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Archive for Monday, December 10, 2012

Brownback applauds EPA’s ruling on grain sorghum

December 10, 2012

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— An Environmental Protection Agency decision to qualify grain sorghum as a renewable fuel under federal standards is being hailed as good news for Kansas, which raises more of the crop than any other state.

Gov. Sam Brownback said last month’s EPA decision that ethanol produced from sorghum qualifies under the Renewable Fuels Standard Program could be a boost to state’s economy.

“The RFS requires the United States to produce 36 billion gallons of renewable fuel by 2022, with an increasing requirement for renewable fuels from non-corn sources,” Brownback said. “This pathway will open the door for Kansas sorghum farmers and Kansas ethanol plants to help meet both the conventional biofuel and advanced biofuel mandates under the RFS.”

The Topeka Capital-Journal reported that the governor noted 60 percent of Kansas-produced ethanol comes from sorghum, which also is known as milo.

The Kansas Department of Agriculture said in a statement that a determination signed by EPA Administrator Lisa Jackson on Nov. 30 found that grain sorghum ethanol produced at dry-mill facilities that utilize natural gas for processing energy meets the 20 percent greenhouse gas emission reduction threshold necessary to qualify as a renewable fuel under RFS guidelines.

According to the Kansas Grain Sorghum Growers Association, sorghum thrives in hot, dry conditions and looks a lot like corn, just smaller. It’s primarily used as feed for livestock, but lately more of it has been used to produce ethanol as well.

Brownback recently sent a letter to Jackson urging approval of sorghum’s RFS qualification and invited her and EPA staff members to visit Kansas ethanol plants that use sorghum grown by farmers in the state.

The ruling could benefit Western Plains Energy, an Oakley company that plans to use waste from beef feedlots, swine operations and landfills to generate methane gas used in its sorghum-produced ethanol plant. Another beneficiary, Garden City-based Conestoga Energy, uses carbon dioxide trapped in oil wells as part of its sorghum-ethanol production.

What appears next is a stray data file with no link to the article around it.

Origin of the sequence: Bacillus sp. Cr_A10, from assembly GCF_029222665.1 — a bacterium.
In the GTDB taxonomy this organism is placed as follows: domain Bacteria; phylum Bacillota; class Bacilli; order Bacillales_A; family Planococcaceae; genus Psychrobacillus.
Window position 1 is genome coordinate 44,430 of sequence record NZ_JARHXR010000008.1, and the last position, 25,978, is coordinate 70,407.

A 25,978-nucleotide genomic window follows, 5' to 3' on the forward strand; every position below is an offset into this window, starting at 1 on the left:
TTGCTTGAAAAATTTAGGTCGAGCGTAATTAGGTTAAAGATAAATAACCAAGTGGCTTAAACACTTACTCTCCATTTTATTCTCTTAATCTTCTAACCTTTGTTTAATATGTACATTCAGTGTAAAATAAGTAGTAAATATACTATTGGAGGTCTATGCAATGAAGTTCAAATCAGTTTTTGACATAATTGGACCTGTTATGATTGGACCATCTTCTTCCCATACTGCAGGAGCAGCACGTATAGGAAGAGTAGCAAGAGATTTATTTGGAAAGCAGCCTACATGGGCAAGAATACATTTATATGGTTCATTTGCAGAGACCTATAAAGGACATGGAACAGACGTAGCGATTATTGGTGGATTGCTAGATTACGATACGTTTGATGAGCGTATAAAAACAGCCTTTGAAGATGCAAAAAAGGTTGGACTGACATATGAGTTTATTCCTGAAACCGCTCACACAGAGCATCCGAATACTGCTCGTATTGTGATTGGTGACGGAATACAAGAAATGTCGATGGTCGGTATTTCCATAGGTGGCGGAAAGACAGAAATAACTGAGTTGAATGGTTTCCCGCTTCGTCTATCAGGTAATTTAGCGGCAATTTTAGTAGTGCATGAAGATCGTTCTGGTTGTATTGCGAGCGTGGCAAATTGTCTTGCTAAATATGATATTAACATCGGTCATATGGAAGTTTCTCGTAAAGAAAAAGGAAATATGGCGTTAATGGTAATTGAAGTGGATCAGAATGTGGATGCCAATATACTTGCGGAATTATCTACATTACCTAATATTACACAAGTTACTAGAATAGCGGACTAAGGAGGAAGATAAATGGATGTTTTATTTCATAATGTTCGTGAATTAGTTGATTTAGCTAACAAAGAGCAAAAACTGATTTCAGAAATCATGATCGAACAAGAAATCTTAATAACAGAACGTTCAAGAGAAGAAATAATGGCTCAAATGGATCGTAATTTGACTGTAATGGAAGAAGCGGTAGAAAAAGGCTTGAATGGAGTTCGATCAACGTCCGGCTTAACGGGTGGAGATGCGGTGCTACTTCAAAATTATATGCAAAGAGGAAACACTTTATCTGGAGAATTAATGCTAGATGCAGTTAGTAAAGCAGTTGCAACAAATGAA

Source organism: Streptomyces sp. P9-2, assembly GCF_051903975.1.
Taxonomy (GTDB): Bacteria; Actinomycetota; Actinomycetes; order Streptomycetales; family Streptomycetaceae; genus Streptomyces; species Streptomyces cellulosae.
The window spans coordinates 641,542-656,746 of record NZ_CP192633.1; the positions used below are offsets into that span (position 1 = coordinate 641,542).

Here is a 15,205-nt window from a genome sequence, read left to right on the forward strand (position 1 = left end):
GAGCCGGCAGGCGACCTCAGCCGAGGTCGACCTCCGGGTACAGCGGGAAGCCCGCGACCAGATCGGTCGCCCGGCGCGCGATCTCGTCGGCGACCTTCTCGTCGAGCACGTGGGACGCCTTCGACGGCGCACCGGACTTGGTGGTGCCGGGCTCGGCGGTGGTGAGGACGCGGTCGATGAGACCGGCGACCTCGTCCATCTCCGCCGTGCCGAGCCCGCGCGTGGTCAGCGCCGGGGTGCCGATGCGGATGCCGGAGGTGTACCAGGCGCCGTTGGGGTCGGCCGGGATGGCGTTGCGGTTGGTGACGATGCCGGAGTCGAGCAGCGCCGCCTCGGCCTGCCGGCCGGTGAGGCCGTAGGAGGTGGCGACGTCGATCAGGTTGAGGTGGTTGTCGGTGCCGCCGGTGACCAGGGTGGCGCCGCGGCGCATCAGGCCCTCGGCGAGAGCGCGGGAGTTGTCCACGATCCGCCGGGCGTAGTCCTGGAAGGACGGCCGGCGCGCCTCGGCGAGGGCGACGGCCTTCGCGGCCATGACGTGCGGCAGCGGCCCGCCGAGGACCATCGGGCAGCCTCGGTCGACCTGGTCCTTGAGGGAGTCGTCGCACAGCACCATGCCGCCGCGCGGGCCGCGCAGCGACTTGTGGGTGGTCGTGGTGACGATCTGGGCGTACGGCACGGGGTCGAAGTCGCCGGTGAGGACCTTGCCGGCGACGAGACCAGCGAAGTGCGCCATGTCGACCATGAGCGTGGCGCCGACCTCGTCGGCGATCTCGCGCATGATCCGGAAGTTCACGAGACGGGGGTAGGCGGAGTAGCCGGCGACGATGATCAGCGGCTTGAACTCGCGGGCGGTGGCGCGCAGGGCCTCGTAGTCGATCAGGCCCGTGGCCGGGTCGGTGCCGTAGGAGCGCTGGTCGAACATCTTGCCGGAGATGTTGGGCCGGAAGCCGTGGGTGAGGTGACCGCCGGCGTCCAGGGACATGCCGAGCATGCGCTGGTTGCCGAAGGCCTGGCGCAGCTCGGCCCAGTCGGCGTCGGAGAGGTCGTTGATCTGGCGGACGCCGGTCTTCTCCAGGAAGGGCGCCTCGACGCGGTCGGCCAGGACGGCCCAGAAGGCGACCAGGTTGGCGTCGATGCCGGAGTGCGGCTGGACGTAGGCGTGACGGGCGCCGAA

“The ingenuity found in Kansas is second to none,” said Dale Rodman, Kansas Secretary of Agriculture. “These ethanol plants, and likely many more, have made significant financial investments necessary to produce ethanol from sorghum and meet advanced biofuel standards.

“Approving the sorghum pathway is a critical step forward in our nation’s quest to become energy independent,” he said.

Comments

Charlie Bannister 1 year, 4 months ago

Nothing at all is going to grow here or anywhere else unless we get a considerable amount of moisture, and quickly.

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justanotherface 1 year, 4 months ago

Now it's just too bad the EPA doesn't look into Monsanto and what their genetically modified food is doing to millions of americans.

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Glenn Reed 1 year, 4 months ago

The thing that's rarely mentioned is how much fuel is going into the production of the fuel. If all of the farm's vehicles were run on ethanol, how much ethanol would such a farm produce?

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autie 1 year, 4 months ago

I know a little milo in the duck marsh never hurt anything. Of course, back in the day we would have clouds of mallards in milo stubble....with the headers today I don't think they spill a single grain. Or they follow the combine with a chisel and turn it.

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Milton Bland 1 year, 4 months ago

Growing grain to burn in vehicles still seems a waste. If one includes all the cost of production and processing, I really doubt if bio-fuel is economical. But the greenies will be able to skew the accounting to make it look good.

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corey872 1 year, 4 months ago

Good to see some new feedstocks enter the mix, especially right as some interesting new flex fuel vehicles are hitting the market. It's always great to have a choice and be able to burn which ever fuel gives the most 'miles per dollar'.

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autie 1 year, 4 months ago

I rarely see it planted around here anymore...it is all beans and corn...beans and corn. Twenty years ago it was everywhere.

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